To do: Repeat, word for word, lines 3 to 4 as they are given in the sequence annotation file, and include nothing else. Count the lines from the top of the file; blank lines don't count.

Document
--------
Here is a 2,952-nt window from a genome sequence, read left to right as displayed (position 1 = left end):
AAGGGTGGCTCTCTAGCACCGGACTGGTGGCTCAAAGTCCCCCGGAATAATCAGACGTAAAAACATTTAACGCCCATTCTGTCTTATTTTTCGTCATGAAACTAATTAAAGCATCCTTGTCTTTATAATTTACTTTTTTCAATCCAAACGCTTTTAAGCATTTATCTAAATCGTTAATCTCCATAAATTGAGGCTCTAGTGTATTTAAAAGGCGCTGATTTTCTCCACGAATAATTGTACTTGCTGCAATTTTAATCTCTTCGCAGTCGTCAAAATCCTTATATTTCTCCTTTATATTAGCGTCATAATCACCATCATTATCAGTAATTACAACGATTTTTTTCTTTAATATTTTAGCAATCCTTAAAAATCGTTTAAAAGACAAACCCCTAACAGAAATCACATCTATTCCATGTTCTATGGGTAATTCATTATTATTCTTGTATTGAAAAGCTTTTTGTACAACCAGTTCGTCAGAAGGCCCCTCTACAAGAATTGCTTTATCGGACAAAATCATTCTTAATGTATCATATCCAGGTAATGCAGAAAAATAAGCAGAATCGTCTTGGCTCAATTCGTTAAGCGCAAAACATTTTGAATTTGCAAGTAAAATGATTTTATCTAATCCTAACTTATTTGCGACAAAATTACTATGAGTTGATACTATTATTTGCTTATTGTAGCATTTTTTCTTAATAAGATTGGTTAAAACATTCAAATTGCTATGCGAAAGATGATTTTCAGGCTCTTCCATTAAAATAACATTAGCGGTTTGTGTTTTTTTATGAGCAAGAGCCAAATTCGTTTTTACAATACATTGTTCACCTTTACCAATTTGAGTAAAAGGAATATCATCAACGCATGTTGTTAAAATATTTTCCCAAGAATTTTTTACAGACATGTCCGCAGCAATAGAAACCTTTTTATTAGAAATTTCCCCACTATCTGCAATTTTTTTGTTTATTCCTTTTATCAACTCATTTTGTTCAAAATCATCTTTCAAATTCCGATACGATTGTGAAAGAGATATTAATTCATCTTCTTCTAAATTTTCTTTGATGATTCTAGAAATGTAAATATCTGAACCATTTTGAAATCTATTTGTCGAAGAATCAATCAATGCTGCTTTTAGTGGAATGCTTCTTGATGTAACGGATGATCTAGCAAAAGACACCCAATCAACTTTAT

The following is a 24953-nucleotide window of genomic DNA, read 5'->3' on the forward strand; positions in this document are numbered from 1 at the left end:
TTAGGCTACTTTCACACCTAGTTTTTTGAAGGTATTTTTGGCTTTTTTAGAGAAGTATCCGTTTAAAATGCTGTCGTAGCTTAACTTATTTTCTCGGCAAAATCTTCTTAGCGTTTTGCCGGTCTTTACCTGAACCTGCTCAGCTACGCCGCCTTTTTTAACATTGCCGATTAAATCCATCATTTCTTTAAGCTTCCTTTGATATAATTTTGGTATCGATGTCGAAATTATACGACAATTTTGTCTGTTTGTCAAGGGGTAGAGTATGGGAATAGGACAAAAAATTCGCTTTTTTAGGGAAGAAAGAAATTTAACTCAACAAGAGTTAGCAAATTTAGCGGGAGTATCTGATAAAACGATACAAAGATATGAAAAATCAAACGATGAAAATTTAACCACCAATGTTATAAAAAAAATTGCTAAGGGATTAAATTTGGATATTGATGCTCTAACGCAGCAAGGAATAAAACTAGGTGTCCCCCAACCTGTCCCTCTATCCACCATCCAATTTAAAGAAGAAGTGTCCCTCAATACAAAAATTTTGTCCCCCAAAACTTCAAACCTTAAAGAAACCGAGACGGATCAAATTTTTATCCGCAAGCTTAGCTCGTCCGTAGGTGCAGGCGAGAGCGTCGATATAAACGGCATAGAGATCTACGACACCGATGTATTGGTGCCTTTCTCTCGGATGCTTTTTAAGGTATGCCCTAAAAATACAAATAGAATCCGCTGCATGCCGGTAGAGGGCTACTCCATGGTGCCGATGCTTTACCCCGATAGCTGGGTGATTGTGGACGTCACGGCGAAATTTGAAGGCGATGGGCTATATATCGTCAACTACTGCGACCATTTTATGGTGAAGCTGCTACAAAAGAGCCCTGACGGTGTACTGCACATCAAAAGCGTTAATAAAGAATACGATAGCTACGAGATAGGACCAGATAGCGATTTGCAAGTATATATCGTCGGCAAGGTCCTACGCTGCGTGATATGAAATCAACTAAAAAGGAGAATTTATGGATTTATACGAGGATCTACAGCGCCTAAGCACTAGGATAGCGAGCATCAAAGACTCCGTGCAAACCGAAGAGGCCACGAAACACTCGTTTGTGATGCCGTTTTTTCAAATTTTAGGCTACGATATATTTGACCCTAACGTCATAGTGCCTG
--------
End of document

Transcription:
The following is a 24953-nucleotide window of genomic DNA, read 5'->3' on the forward strand; positions in this document are numbered from 1 at the left end:
TTAGGCTACTTTCACACCTAGTTTTTTGAAGGTATTTTTGGCTTTTTTAGAGAAGTATCCGTTTAAAATGCTGTCGTAGCTTAACTTATTTTCTCGGCAAAATCTTCTTAGCGTTTTGCCGGTCTTTACCTGAACCTGCTCAGCTACGCCGCCTTTTTTAACATTGCCGATTAAATCCATCATTTCTTTAAGCTTCCTTTGATATAATTTTGGTATCGATGTCGAAATTATACGACAATTTTGTCTGTTTGTCAAGGGGTAGAGTATGGGAATAGGACAAAAAATTCGCTTTTTTAGGGAAGAAAGAAATTTAACTCAACAAGAGTTAGCAAATTTAGCGGGAGTATCTGATAAAACGATACAAAGATATGAAAAATCAAACGATGAAAATTTAACCACCAATGTTATAAAAAAAATTGCTAAGGGATTAAATTTGGATATTGATGCTCTAACGCAGCAAGGAATAAAACTAGGTGTCCCCCAACCTGTCCCTCTATCCACCATCCAATTTAAAGAAGAAGTGTCCCTCAATACAAAAATTTTGTCCCCCAAAACTTCAAACCTTAAAGAAACCGAGACGGATCAAATTTTTATCCGCAAGCTTAGCTCGTCCGTAGGTGCAGGCGAGAGCGTCGATATAAACGGCATAGAGATCTACGACACCGATGTATTGGTGCCTTTCTCTCGGATGCTTTTTAAGGTATGCCCTAAAAATACAAATAGAATCCGCTGCATGCCGGTAGAGGGCTACTCCATGGTGCCGATGCTTTACCCCGATAGCTGGGTGATTGTGGACGTCACGGCGAAATTTGAAGGCGATGGGCTATATATCGTCAACTACTGCGACCATTTTATGGTGAAGCTGCTACAAAAGAGCCCTGACGGTGTACTGCACATCAAAAGCGTTAATAAAGAATACGATAGCTACGAGATAGGACCAGATAGCGATTTGCAAGTATATATCGTCGGCAAGGTCCTACGCTGCGTGATATGAAATCAACTAAAAAGGAGAATTTATGGATTTATACGAGGATCTACAGCGCCTAAGCACTAGGATAGCGAGCATCAAAGACTCCGTGCAAACCGAAGAGGCCACGAAACACTCGTTTGTGATGCCGTTTTTTCAAATTTTAGGCTACGATATATTTGACCCTAACGTCATAGTGCCTG